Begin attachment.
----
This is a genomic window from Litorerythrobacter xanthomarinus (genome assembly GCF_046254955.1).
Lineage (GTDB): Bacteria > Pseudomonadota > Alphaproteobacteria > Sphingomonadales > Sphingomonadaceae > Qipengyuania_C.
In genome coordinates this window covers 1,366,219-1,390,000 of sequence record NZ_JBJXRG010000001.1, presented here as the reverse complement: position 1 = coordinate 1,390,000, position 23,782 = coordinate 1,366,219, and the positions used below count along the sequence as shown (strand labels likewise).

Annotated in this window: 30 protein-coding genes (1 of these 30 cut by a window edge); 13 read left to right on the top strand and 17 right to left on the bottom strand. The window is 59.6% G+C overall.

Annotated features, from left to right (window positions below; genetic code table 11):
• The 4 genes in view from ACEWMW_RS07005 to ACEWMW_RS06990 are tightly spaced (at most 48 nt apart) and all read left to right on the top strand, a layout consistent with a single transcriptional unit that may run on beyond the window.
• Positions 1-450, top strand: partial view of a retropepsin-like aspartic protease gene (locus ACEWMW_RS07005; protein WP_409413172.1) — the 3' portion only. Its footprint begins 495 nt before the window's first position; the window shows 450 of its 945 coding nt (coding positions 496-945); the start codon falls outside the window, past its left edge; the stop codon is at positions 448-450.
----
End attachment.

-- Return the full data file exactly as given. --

This is a genomic window from Litorerythrobacter xanthomarinus (genome assembly GCF_046254955.1).
Lineage (GTDB): Bacteria > Pseudomonadota > Alphaproteobacteria > Sphingomonadales > Sphingomonadaceae > Qipengyuania_C.
In genome coordinates this window covers 1,366,219-1,390,000 of sequence record NZ_JBJXRG010000001.1, presented here as the reverse complement: position 1 = coordinate 1,390,000, position 23,782 = coordinate 1,366,219, and the positions used below count along the sequence as shown (strand labels likewise).

Annotated in this window: 30 protein-coding genes (1 of these 30 cut by a window edge); 13 read left to right on the top strand and 17 right to left on the bottom strand. The window is 59.6% G+C overall.

Annotated features, from left to right (window positions below; genetic code table 11):
• The 4 genes in view from ACEWMW_RS07005 to ACEWMW_RS06990 are tightly spaced (at most 48 nt apart) and all read left to right on the top strand, a layout consistent with a single transcriptional unit that may run on beyond the window.
• Positions 1-450, top strand: partial view of a retropepsin-like aspartic protease gene (locus ACEWMW_RS07005; protein WP_409413172.1) — the 3' portion only. Its footprint begins 495 nt before the window's first position; the window shows 450 of its 945 coding nt (coding positions 496-945); the start codon falls outside the window, past its left edge; the stop codon is at positions 448-450.